What is BPES?

BPES is a chromosomal abnormity. The syndrome is very rare, according to Yan Xu (2009) the frequency is 1 : 50,000. Two types of blepharophimosis syndrome have been described: BPES type I includes four major eyelid malformations and female infertility caused by premature ovarian failure (POF); BPES type II includes only the following four major eyelid features:

  • Blepharophimosis; Narrowing of the horizontal aperture of the eyelids. In normal adults, the horizontal palpebral fissure measures 25-30 mm; in individuals with BPES, it generally measures 20-22 mm.
  • Ptosis: Drooping of the upper eyelid causing a narrowing of the vertical palpebral fissure. In individuals with BPES, ptosis is secondary to dysplasia of the musculus levator palpebrae superioris.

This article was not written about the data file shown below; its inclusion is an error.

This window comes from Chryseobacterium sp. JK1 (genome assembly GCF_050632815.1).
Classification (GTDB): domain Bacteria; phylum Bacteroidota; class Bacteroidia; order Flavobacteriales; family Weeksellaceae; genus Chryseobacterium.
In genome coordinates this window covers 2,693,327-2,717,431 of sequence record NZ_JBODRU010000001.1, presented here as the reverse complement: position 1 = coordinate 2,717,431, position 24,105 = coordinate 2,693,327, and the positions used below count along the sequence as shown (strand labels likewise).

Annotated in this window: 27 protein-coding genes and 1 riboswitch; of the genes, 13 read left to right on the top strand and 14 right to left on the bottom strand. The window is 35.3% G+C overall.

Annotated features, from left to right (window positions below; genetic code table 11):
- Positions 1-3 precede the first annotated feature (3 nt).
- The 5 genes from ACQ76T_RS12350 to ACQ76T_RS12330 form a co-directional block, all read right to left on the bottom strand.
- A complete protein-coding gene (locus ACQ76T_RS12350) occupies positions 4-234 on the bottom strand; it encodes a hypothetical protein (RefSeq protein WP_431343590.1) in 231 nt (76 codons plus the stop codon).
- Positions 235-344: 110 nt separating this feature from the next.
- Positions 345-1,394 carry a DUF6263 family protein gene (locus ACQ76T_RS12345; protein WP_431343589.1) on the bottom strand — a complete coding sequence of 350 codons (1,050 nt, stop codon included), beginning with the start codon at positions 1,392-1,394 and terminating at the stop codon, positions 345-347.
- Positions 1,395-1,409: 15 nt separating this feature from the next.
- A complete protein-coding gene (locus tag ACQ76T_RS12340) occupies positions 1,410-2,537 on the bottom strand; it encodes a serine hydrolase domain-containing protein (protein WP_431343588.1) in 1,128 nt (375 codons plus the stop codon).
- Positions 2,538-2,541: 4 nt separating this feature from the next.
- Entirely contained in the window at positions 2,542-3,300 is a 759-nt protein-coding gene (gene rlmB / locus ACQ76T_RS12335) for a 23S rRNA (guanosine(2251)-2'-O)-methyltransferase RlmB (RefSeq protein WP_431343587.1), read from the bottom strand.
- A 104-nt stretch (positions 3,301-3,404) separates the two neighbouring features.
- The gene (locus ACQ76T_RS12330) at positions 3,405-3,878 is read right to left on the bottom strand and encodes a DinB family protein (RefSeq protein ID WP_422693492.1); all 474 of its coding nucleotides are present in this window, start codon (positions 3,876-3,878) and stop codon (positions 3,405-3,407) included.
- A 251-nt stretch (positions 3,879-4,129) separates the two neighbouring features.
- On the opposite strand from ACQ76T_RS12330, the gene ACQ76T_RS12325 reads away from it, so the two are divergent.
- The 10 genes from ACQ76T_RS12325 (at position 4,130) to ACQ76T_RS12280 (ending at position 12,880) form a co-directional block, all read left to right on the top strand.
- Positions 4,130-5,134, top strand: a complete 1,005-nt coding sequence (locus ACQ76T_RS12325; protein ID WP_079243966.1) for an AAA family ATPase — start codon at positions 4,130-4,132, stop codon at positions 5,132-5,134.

• Epicanthus inversus; A skinfold arising from the lower eyelid and running inwards and upwards.
  • Telecanthus: The eyes are wide apart due to lateral displacement of the inner canthi with normal interpupillary distance. In most cases one does not see the white in the inner corner of the eyes.


Other ophthalmic manifestations are:

  • Lacrimal duct anomalies
  • Amblyopia
  • Strabismus
  • Refractive errors

The following non-ophthalmic features can appear:

  • Broad nasal bridge
  • Low-set ears
  • Cup shaped ears
  • Short philtrum (distance between mouth and nose)

People with BPES use the musculus frontalis, by wrinkling the forehead to draw the eyebrows upward, and tilt their head backward, to open their eyes.
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Source: De Baere (2004)

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